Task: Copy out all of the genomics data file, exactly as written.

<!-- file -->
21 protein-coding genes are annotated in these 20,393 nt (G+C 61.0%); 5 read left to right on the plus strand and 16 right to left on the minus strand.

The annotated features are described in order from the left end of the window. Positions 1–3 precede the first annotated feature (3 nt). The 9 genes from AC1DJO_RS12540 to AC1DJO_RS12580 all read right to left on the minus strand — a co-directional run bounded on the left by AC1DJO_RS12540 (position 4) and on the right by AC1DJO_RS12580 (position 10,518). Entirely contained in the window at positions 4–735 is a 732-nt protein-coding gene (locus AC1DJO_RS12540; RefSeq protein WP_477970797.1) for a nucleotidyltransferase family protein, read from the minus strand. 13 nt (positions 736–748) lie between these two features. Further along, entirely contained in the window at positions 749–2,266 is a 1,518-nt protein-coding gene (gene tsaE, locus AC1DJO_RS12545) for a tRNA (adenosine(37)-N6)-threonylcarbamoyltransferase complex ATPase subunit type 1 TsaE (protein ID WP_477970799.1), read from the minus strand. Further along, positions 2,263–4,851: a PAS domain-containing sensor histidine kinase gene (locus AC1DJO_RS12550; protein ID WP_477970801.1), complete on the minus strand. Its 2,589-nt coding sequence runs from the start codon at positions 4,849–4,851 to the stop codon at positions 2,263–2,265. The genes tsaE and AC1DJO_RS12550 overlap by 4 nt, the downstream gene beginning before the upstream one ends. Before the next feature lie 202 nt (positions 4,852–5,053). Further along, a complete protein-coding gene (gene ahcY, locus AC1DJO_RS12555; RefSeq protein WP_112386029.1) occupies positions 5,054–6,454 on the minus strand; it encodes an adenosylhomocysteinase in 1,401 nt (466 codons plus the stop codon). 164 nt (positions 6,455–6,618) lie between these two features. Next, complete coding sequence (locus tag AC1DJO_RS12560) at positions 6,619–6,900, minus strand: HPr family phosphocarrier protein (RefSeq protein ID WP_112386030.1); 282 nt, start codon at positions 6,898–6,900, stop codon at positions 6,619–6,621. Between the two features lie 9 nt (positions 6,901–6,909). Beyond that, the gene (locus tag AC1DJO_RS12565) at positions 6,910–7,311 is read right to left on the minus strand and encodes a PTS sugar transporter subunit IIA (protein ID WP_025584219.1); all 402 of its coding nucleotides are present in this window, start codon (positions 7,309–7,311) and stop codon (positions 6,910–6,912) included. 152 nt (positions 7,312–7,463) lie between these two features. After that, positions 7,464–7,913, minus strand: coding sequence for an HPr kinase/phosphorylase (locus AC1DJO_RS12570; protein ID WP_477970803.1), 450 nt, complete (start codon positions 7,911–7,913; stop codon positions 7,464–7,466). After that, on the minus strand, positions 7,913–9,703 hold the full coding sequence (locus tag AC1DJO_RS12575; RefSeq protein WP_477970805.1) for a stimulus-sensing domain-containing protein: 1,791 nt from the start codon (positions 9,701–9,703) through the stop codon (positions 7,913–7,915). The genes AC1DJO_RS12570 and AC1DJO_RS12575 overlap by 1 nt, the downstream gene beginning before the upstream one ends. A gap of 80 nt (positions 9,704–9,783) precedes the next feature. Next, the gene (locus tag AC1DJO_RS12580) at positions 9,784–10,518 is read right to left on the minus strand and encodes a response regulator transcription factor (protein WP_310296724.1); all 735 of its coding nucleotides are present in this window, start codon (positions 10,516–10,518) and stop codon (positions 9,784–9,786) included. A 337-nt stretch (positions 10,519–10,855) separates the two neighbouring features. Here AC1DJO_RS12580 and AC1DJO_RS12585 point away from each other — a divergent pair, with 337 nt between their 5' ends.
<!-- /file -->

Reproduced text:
21 protein-coding genes are annotated in these 20,393 nt (G+C 61.0%); 5 read left to right on the plus strand and 16 right to left on the minus strand.

The annotated features are described in order from the left end of the window. Positions 1–3 precede the first annotated feature (3 nt). The 9 genes from AC1DJO_RS12540 to AC1DJO_RS12580 all read right to left on the minus strand — a co-directional run bounded on the left by AC1DJO_RS12540 (position 4) and on the right by AC1DJO_RS12580 (position 10,518). Entirely contained in the window at positions 4–735 is a 732-nt protein-coding gene (locus AC1DJO_RS12540; RefSeq protein WP_477970797.1) for a nucleotidyltransferase family protein, read from the minus strand. 13 nt (positions 736–748) lie between these two features. Further along, entirely contained in the window at positions 749–2,266 is a 1,518-nt protein-coding gene (gene tsaE, locus AC1DJO_RS12545) for a tRNA (adenosine(37)-N6)-threonylcarbamoyltransferase complex ATPase subunit type 1 TsaE (protein ID WP_477970799.1), read from the minus strand. Further along, positions 2,263–4,851: a PAS domain-containing sensor histidine kinase gene (locus AC1DJO_RS12550; protein ID WP_477970801.1), complete on the minus strand. Its 2,589-nt coding sequence runs from the start codon at positions 4,849–4,851 to the stop codon at positions 2,263–2,265. The genes tsaE and AC1DJO_RS12550 overlap by 4 nt, the downstream gene beginning before the upstream one ends. Before the next feature lie 202 nt (positions 4,852–5,053). Further along, a complete protein-coding gene (gene ahcY, locus AC1DJO_RS12555; RefSeq protein WP_112386029.1) occupies positions 5,054–6,454 on the minus strand; it encodes an adenosylhomocysteinase in 1,401 nt (466 codons plus the stop codon). 164 nt (positions 6,455–6,618) lie between these two features. Next, complete coding sequence (locus tag AC1DJO_RS12560) at positions 6,619–6,900, minus strand: HPr family phosphocarrier protein (RefSeq protein ID WP_112386030.1); 282 nt, start codon at positions 6,898–6,900, stop codon at positions 6,619–6,621. Between the two features lie 9 nt (positions 6,901–6,909). Beyond that, the gene (locus tag AC1DJO_RS12565) at positions 6,910–7,311 is read right to left on the minus strand and encodes a PTS sugar transporter subunit IIA (protein ID WP_025584219.1); all 402 of its coding nucleotides are present in this window, start codon (positions 7,309–7,311) and stop codon (positions 6,910–6,912) included. 152 nt (positions 7,312–7,463) lie between these two features. After that, positions 7,464–7,913, minus strand: coding sequence for an HPr kinase/phosphorylase (locus AC1DJO_RS12570; protein ID WP_477970803.1), 450 nt, complete (start codon positions 7,911–7,913; stop codon positions 7,464–7,466). After that, on the minus strand, positions 7,913–9,703 hold the full coding sequence (locus tag AC1DJO_RS12575; RefSeq protein WP_477970805.1) for a stimulus-sensing domain-containing protein: 1,791 nt from the start codon (positions 9,701–9,703) through the stop codon (positions 7,913–7,915). The genes AC1DJO_RS12570 and AC1DJO_RS12575 overlap by 1 nt, the downstream gene beginning before the upstream one ends. A gap of 80 nt (positions 9,704–9,783) precedes the next feature. Next, the gene (locus tag AC1DJO_RS12580) at positions 9,784–10,518 is read right to left on the minus strand and encodes a response regulator transcription factor (protein WP_310296724.1); all 735 of its coding nucleotides are present in this window, start codon (positions 10,516–10,518) and stop codon (positions 9,784–9,786) included. A 337-nt stretch (positions 10,519–10,855) separates the two neighbouring features. Here AC1DJO_RS12580 and AC1DJO_RS12585 point away from each other — a divergent pair, with 337 nt between their 5' ends.